The effective management of enterprise information for analytics deployment requires best practices in the areas of people, processes, and technology. In this talk we will share both successful and unsuccessful practices in these areas. The scope of this workshop will involve five key areas of enterprise information management: (1) metadata management, (2) data quality management, (3) data security and privacy, (4) master data management, and (5) data integration.
This class builds on the introductory Python class. Jupyter Notebook advanced use and customisation is covered as well as configuring multiple environments and kernels. The Numpy package is introduced for working with arrays and matrices and a deeper coverage of Pandas data analysis and manipulation methods is provided including working with time series data. Data exploration and advanced visualisations are taught using the Plotly and Seaborne libraries.
This course presents statistical, computational and machine-learning techniques for predictive detection of fraud and security breaches. These methods are shown in the context of use cases for their application, and include the extraction of business rules and a framework for the interoperation of human, rule-based, predictive and outlier-detection methods. Methods presented include predictive tools that do not rely on explicit fraud labels, as well as a range of outlier-detection techniques including unsupervised learning methods, notably the powerful random-forest algorithm, which can be used for all supervised and unsupervised applications, as well as cluster analysis, visualisation and fraud detection based on Benford’s law. The course will also cover the analysis and visualisation of social-network data. A basic knowledge of R and predictive analytics is advantageous.
This course goes deeper into the tidyverse family of packages, with a focus on advanced data handling, as well as advanced data structures such as list columns in tibbles, and their application to model management. Another key topic is advanced functional programming with the purrr package, and advanced use of the pipe operator. Optional topics may include dplyr on databases, and use of rmarkdown and Rstudio notebooks.
With big data expert and author Jeffrey Aven. The third module in the “Big Data Development Using Apache Spark” series, this course provides the practical knowledge needed to perform statistical, machine learning and graph analysis operations at scale using Apache Spark. It enables data scientists and statisticians with experience in other frameworks to extend their knowledge to the Spark runtime environment with its specific APIs and libraries designed to implement machine learning and statistical analysis in a distributed and scalable processing environment.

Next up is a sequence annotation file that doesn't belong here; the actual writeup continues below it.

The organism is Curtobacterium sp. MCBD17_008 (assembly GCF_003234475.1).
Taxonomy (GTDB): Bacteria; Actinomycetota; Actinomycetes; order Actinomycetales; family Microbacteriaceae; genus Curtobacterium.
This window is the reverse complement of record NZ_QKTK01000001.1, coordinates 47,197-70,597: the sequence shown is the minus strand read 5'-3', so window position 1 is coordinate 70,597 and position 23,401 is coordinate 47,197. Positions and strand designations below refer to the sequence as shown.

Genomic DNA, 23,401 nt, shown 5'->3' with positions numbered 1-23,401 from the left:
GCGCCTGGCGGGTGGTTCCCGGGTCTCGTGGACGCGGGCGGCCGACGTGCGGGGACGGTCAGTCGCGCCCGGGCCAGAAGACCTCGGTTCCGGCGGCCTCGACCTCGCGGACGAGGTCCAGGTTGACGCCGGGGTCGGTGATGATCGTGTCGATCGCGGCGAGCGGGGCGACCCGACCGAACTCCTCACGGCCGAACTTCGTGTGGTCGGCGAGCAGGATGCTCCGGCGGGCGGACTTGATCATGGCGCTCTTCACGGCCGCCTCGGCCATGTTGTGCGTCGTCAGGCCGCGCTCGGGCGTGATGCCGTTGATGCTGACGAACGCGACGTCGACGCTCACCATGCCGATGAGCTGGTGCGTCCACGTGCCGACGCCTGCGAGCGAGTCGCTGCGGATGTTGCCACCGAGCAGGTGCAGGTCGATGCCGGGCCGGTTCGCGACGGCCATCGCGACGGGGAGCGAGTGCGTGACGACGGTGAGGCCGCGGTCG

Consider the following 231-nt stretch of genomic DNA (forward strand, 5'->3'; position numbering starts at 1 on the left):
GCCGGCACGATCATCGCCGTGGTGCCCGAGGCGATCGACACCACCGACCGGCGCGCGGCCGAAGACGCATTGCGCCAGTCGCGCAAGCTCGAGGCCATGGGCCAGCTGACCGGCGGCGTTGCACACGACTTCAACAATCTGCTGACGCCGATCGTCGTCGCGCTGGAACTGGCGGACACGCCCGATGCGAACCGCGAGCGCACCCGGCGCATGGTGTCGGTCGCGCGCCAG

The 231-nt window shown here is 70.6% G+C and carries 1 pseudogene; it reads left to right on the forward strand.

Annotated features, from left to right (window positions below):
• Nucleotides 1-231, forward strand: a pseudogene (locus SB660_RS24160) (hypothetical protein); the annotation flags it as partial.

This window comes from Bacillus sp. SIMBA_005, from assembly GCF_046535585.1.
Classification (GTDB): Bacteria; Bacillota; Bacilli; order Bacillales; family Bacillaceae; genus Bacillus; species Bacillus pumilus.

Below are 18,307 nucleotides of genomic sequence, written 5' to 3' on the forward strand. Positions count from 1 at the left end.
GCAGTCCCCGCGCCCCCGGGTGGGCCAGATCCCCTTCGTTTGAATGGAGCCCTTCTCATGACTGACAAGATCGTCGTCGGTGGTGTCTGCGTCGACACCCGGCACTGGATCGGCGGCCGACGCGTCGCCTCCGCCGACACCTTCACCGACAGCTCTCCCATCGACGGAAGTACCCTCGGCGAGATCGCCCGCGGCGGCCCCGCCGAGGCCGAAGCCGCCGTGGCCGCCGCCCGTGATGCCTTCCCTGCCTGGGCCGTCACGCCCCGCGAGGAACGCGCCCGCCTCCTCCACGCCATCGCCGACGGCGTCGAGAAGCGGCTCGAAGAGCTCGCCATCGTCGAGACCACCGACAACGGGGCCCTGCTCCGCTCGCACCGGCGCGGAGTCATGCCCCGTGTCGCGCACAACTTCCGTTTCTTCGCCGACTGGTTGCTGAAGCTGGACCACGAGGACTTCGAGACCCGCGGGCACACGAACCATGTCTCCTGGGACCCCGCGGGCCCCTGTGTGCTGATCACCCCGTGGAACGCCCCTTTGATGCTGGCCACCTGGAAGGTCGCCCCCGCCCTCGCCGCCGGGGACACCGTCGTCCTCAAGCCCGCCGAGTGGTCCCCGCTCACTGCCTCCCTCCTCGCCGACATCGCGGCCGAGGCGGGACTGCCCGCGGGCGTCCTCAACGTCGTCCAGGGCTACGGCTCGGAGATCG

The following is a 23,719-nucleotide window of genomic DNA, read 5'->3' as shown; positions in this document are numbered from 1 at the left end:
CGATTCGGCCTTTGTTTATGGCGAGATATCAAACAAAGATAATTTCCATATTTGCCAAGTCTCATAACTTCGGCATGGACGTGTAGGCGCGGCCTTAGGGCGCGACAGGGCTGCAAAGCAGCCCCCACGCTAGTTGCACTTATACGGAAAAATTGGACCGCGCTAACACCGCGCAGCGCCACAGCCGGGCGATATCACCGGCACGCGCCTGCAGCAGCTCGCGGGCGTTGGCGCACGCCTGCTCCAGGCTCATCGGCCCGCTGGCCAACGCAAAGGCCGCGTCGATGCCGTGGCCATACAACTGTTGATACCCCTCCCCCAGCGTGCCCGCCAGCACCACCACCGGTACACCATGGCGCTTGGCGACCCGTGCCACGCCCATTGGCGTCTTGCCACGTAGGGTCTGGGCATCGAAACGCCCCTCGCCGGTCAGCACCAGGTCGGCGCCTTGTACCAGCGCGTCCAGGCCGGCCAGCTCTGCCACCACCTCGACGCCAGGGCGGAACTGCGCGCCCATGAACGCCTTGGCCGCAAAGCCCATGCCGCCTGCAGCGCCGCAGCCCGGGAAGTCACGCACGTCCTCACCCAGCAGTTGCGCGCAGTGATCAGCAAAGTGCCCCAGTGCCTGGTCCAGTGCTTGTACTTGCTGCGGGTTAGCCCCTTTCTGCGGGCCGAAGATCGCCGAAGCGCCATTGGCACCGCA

The detection of anomalies is one of the most eclectic and difficult activities in data analysis. This course builds on the basics introduced in the earlier course, and provides more advanced methods including supervised and unsupervised learning, advanced use of Benford’s Law, and more on statistical anomaly detection. Optional topics may include anomalies in time series, deception in text and the use of social network analysis to detect fraud and other undesirable behaviours.
This course provides a more rigorous, mathematically based view of modern neural networks, their training, applications, strengths and weaknesses, focusing on key architectures such as convolutional nets for image processing and recurrent nets for text and time series. This course will also include use of dedicated hardware such as GPUs and multiple computing nodes on the cloud. There will also be an overview of the most common available platforms for neural computation. Some topics touched in the introduction will be revisited in more thorough detail. Optional advanced topics may include Generative Adversarial Networks, Reinforcement Learning, Transfer Learning and probabilistic neural networks.
This full day workshop examines the trends in analytics deployment and developments in advanced technology. The implications of these technology developments for data foundation implementations will be discussed with examples in future architecture and deployment. This workshop presents best practices for deployment of a next generation data management implementation as the realization of analytic capability for mobile devices and consumer intelligence. We will also explore emerging trends related to big data analytics using content from Web 3.0 applications and other non-traditional data sources such as sensors and rich media.
Real-time analytics is rapidly changing the landscape for deployment of decision support capability. The challenges of supporting extreme service levels in the areas of performance, availability, and data freshness demand new methods for data warehouse construction. Particular attention is paid to architectural topologies for successful implementation and the role of frameworks for Microservices deployment. In this workshop we will discuss evolution of data warehousing technology and new methods for meeting the associated service levels with each stage of evolution.